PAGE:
Stefan Böttcher, Lars Fernhomberg and Rita Hartel
Univeristy of Paderborn, Computer Science, Fürstenallee 11, 33102 Paderborn, Germany
Keywords: XML databases, Caching, Compression.
Abstract: Whenever a client with limited resources frequently has to retrieve large parts of a huge XML document
that is stored on a remote web server, data exchange from the server to the client in combination with re-
stricted bandwidth may become a serious bottleneck. We present an approach that combines the advantages
of caching with the advantages of query-capable and updatable XML compression. We provide a perfor-
mance evaluation that demonstrates that the combination of the two techniques – caching and compression –
yields a benefit in terms of less data volume to be transferred as well as in terms of a reduced answer time
for the user. The performance evaluation demonstrates that combining both technique yields an even strong-
er benefit than each technique alone.
1.1 Motivation
In the last years, more and more standards for data
exchange have evolved that are based on the flexible
hierarchical data format XML. Examples for such
data formats are SEPA (Single European Payment
Area) for the financial sector or OTA (OpenTravel
Alliance) for the flight sector.
Whereas previously, the clients that participated
in internet-based applications got stronger resources,
now a reverse development can be observed. More
and more small mobile devices (like e.g. PDAs and
smartphones) that come with restricted internal re-
sources and restricted connection bandwidth partici-
pate in web applications.
Therefore, we consider scenarios, in which client
applications need to access huge XML documents
that are provided on remote web servers, and where
the data transfer volume or the data transfer time
from the server to the client is a bottleneck.
To overcome this bottleneck, there exist two dif-
ferent technologies: caching previously downloaded
data on the one hand and compressing transferred
data on the other hand.
A seamless integration of both techniques on the
client side is a challenging task as compression
combines similar structured data whereas caching
isolates data in the cache.
Our approach combines both techniques as fol-
lows: we compress the data on the web server and
process and transfer them in the compressed format
to the client. On the client side, the data is then
cached in compressed format, such that it can be
used for answering not only identical but also simi-
lar queries without access to the web server.
1.2 Contributions
This paper proposes an approach for integrating
caching and compression in order to reduce data
transfer volume and time and that combines the
following properties:
- It compresses the structure and the constant data
of the XML document on server side.
- It transfers the data in a compressed way to the
client and thereby saves transfer volume and transfer
- It transfers to the client only that part of the data
that is needed to answer the user query and that is
not yet stored within the compressed cached client
- The compression technique used for compressing
the data can be exchanged. Our approach contains a
generic caching framework for compressed data that
generalizes the tasks that are common to all com-
pression techniques to be used, such that only a
simple interface has to be implemented by each
Böttcher S., Fernhomberg L. and Hartel R..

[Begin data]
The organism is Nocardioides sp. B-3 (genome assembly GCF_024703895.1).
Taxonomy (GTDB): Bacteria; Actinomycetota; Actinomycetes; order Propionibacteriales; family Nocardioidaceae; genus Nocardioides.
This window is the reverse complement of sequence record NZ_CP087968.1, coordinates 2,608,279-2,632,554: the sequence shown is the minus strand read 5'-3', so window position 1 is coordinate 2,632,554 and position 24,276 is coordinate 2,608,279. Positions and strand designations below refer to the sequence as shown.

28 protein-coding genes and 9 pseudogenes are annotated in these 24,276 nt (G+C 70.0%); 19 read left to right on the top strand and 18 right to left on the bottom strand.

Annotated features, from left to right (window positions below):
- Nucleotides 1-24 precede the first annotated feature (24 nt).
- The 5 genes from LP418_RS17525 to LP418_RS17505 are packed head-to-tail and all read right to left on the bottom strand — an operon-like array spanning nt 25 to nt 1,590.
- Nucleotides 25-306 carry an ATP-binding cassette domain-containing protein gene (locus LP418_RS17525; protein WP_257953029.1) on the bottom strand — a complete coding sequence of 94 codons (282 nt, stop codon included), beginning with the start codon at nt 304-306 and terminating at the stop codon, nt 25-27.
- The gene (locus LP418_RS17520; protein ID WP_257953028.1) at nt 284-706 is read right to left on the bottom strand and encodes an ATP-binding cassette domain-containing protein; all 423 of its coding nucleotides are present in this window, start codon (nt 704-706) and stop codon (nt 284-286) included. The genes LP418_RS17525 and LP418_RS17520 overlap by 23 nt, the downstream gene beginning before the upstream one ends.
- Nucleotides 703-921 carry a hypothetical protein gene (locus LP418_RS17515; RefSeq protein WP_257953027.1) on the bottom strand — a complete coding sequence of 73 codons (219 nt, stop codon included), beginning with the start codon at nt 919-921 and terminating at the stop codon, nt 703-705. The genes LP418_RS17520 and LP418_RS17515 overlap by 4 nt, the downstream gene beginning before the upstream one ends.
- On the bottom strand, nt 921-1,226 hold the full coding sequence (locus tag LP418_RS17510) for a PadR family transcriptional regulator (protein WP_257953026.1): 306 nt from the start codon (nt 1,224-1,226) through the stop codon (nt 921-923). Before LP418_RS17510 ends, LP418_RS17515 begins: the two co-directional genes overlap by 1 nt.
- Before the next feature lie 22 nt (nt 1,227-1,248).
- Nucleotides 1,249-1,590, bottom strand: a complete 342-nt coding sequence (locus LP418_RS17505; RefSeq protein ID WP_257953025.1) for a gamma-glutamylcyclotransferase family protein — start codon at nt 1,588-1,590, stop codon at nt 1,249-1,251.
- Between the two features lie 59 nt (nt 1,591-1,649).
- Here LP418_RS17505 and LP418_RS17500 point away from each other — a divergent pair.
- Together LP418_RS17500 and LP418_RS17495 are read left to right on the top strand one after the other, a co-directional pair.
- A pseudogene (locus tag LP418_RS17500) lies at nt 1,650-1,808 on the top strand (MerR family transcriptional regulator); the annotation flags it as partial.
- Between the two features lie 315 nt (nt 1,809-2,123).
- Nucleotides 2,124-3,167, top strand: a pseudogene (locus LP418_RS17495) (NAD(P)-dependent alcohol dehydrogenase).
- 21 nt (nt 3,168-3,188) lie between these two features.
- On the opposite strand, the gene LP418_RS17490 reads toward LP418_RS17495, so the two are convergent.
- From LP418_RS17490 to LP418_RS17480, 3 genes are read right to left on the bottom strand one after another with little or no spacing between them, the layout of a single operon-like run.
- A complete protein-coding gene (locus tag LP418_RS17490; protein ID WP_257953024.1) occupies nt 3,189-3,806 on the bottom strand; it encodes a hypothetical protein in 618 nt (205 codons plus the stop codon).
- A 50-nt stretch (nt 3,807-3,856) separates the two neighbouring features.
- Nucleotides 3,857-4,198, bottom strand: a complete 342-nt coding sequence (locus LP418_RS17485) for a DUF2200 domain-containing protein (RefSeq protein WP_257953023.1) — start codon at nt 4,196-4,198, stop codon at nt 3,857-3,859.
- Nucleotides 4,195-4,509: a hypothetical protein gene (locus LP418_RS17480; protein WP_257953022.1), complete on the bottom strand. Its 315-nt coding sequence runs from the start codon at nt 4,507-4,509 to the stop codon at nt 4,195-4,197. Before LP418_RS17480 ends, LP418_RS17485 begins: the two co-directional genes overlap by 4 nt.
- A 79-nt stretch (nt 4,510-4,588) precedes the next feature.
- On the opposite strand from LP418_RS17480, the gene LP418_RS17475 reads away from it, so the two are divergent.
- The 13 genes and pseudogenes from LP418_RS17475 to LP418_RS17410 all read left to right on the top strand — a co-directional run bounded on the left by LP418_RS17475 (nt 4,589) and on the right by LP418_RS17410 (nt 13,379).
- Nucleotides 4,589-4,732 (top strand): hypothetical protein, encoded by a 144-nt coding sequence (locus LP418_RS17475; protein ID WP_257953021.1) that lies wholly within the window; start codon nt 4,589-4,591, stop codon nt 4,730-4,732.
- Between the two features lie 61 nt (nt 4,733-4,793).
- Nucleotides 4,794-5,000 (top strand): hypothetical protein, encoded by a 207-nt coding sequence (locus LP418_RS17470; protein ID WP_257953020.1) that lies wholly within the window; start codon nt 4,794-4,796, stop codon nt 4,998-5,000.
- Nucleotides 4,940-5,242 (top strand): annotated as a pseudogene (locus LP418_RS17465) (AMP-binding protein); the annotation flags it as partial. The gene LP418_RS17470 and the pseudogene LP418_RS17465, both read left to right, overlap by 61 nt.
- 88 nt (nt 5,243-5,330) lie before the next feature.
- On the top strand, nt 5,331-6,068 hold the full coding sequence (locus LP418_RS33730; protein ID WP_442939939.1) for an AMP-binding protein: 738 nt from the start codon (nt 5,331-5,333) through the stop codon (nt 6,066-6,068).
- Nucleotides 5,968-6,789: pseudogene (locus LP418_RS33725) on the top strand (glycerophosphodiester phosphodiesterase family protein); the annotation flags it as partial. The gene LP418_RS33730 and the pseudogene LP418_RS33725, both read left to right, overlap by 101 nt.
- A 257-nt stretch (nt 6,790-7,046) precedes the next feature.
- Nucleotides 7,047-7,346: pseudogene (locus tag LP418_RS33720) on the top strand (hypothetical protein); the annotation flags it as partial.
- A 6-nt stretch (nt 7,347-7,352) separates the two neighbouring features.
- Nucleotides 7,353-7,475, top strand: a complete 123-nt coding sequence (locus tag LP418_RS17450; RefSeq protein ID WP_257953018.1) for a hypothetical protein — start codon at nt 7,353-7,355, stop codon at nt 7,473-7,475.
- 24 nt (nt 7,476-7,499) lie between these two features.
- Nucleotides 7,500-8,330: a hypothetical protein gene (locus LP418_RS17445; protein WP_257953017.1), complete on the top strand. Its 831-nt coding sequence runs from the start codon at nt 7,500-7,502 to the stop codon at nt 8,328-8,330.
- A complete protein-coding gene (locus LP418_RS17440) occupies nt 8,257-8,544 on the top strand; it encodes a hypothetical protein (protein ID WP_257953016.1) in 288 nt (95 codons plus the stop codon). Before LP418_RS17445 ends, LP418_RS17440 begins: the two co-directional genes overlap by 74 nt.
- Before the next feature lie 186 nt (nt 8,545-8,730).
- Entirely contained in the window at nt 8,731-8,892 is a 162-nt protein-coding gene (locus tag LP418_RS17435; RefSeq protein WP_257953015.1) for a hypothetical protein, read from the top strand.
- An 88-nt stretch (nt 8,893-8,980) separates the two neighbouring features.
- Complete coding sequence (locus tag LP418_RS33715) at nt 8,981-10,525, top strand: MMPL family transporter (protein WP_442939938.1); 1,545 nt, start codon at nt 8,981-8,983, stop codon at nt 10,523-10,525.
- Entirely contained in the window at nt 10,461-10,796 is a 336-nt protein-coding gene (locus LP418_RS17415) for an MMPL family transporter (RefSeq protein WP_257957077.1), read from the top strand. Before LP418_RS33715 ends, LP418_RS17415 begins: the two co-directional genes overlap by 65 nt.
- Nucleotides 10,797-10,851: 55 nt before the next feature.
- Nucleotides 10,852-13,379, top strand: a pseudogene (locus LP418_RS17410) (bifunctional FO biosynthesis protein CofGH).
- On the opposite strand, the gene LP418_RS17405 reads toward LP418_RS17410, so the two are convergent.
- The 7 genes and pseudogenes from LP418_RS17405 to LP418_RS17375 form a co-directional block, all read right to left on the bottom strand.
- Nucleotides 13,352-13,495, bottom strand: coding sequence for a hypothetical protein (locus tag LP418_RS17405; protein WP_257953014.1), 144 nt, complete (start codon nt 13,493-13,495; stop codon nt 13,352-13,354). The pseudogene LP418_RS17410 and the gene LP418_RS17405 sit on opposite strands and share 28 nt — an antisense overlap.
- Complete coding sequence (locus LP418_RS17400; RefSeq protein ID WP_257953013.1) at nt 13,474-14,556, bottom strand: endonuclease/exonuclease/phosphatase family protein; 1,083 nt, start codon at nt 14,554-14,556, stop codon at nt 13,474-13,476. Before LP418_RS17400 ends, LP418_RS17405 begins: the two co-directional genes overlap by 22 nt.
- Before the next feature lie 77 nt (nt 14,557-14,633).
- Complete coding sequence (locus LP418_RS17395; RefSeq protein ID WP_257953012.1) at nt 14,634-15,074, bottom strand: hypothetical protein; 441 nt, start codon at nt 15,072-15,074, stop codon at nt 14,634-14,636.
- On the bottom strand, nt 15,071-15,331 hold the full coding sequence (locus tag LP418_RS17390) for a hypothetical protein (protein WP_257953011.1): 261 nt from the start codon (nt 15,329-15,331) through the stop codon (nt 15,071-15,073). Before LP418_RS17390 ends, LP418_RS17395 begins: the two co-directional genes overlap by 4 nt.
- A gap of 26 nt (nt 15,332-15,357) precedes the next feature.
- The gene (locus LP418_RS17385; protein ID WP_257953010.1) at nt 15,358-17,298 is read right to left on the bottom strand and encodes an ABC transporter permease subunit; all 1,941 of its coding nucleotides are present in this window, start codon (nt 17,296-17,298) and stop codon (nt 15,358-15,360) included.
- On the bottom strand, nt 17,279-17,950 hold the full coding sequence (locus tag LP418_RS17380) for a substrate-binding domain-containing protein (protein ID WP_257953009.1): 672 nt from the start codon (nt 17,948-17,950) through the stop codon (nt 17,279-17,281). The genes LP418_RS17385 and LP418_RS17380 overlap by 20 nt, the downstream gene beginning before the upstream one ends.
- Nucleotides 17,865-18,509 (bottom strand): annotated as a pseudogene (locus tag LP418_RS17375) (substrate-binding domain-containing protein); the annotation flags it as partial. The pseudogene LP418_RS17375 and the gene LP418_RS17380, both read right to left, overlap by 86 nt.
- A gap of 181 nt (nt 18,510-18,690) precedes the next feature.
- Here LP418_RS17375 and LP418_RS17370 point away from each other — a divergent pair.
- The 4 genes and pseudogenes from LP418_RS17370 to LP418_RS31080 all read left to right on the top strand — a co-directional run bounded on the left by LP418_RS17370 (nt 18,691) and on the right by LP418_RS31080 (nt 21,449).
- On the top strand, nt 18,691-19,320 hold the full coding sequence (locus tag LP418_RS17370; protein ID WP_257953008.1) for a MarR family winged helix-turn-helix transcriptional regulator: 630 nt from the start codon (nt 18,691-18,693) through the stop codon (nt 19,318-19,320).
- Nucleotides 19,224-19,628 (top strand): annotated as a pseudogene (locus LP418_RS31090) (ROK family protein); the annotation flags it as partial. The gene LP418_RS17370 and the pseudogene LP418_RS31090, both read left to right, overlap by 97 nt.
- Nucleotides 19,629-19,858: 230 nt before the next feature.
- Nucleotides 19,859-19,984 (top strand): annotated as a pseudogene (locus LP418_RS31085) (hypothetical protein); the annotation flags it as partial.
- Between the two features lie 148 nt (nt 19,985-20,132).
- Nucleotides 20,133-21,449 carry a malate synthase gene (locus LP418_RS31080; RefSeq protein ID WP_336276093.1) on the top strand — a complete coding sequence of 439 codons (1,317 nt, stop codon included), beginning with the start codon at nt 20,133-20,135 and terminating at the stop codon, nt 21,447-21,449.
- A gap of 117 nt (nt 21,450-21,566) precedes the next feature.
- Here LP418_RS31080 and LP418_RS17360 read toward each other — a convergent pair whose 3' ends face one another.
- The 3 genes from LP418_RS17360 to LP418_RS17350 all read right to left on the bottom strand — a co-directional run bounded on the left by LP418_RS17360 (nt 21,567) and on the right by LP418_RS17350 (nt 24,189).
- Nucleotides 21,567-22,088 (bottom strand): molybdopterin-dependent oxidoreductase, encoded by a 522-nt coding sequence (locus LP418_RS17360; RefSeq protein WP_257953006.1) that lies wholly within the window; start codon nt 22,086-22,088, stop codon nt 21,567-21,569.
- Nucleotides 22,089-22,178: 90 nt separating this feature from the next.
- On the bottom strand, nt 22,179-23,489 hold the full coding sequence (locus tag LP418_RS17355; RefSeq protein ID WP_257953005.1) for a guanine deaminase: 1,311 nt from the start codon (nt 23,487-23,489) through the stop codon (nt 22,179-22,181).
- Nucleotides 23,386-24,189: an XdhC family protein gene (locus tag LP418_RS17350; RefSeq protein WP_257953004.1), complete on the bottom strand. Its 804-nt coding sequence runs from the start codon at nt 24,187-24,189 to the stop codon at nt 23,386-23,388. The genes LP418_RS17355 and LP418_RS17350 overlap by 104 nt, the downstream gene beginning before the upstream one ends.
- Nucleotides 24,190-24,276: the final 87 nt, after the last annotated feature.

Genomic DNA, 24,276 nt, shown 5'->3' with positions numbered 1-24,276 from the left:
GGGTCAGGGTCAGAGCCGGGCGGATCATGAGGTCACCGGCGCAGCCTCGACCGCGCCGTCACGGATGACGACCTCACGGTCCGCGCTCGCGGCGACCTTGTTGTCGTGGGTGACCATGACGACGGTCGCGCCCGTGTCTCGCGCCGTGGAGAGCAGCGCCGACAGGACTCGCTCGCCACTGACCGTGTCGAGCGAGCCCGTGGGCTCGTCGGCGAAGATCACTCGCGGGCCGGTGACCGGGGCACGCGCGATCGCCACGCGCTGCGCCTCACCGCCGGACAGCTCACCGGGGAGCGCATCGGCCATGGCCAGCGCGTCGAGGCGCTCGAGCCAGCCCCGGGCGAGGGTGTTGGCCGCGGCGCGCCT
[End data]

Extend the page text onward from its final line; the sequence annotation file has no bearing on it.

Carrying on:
DOI: 10.5220/0003354300800087
In Proceedings of the 7th International Conference on Web Information Systems and Technologies (WEBIST-2011), pages 80-87
ISBN: 978-989-8425-51-5
2011 SCITEPRESS (Science and Technology Publications, Lda.)
concrete compression technique before it can be
- We provide a technique for integrating com-
pressed fragments on the client side into a single
compressed fragment without total decompression of
the cached fragments.
We have implemented our system with two different
compression techniques and comparatively evalu-
ated our system with querying uncompressed data
that is not kept in the cache, querying uncompressed,
cached data, and querying compressed data that is
not kept in the cache. Our results show that the com-
bination of caching and compression outperforms all
the other techniques in terms of transfer volume and
in terms of total query evaluation time considering
data rates of up to that of UMTS.
1.3 Problem Description
The problem investigated in this paper is how to
improve caching of answers to XPath queries in
client-server web information systems in the follow-
ing aspects: first, the overall data exchange volume
between the web information source and the client
shall be reduced, and second, the time needed by the
client to get the results of a query from a remote
server shall be reduced.
We follow the principle of compensation queries
(Mandhani & Suciu, 2005), i.e., we calculate com-
pensation queries from a given new query and old
queries, the results of which are already contained in
the cache. A compensation query of a query Q is a
query Q’ that, applied to the view V of the database
that is represented by the cache, calculates the same
query results as Q applied to the data on the server.
However, beyond the approach of (Mandhani &
Suciu, 2005), we consider a much broader subset of
XPath including the search or navigation along all
the XML forward axes. Thereby, our approach to
caching supports a significantly wider field of web
In the current approach, we do not consider, how
to handle updates of server data of which a copy is
stored in the client cache, but we expect that our
current concept does not prevent outdated caches to
be managed.
1.4 Paper Organization
This paper is organized as follows: In Section 2, we
explain the key ideas of the general solution, includ-
ing the compression techniques implemented in our
caching framework and the mechanisms used for
performing query evaluation on the compressed
XML representations. Section 3 describes our per-
formance evaluation and the evaluation results.
Section 4 describes related work, and Section 5
contains a summary and the conclusions.
2.1 The Basic Idea
Our framework for caching compressed XML data
consists of a server and a client. The main idea of
our caching approach is that the server only sends
that data that is needed by the client to answer the
query and that is not already contained in the client’s
cache. The data is transferred to the client and stored